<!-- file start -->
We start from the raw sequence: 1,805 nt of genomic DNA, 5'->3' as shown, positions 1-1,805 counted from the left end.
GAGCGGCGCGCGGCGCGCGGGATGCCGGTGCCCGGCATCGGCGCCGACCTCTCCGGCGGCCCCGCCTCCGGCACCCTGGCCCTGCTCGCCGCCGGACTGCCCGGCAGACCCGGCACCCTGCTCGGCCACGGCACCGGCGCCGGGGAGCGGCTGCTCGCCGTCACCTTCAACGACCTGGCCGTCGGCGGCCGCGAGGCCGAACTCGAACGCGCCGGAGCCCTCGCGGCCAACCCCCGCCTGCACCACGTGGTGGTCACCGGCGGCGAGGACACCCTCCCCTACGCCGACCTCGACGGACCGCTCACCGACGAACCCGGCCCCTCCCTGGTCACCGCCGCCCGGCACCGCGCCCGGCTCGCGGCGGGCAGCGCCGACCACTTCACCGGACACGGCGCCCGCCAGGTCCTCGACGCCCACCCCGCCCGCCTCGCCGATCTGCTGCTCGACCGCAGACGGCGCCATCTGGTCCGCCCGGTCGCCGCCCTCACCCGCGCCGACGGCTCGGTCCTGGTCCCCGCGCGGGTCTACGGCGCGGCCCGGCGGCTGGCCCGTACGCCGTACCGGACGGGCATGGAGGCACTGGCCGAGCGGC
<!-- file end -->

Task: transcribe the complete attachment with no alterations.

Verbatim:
We start from the raw sequence: 1,805 nt of genomic DNA, 5'->3' as shown, positions 1-1,805 counted from the left end.
GAGCGGCGCGCGGCGCGCGGGATGCCGGTGCCCGGCATCGGCGCCGACCTCTCCGGCGGCCCCGCCTCCGGCACCCTGGCCCTGCTCGCCGCCGGACTGCCCGGCAGACCCGGCACCCTGCTCGGCCACGGCACCGGCGCCGGGGAGCGGCTGCTCGCCGTCACCTTCAACGACCTGGCCGTCGGCGGCCGCGAGGCCGAACTCGAACGCGCCGGAGCCCTCGCGGCCAACCCCCGCCTGCACCACGTGGTGGTCACCGGCGGCGAGGACACCCTCCCCTACGCCGACCTCGACGGACCGCTCACCGACGAACCCGGCCCCTCCCTGGTCACCGCCGCCCGGCACCGCGCCCGGCTCGCGGCGGGCAGCGCCGACCACTTCACCGGACACGGCGCCCGCCAGGTCCTCGACGCCCACCCCGCCCGCCTCGCCGATCTGCTGCTCGACCGCAGACGGCGCCATCTGGTCCGCCCGGTCGCCGCCCTCACCCGCGCCGACGGCTCGGTCCTGGTCCCCGCGCGGGTCTACGGCGCGGCCCGGCGGCTGGCCCGTACGCCGTACCGGACGGGCATGGAGGCACTGGCCGAGCGGC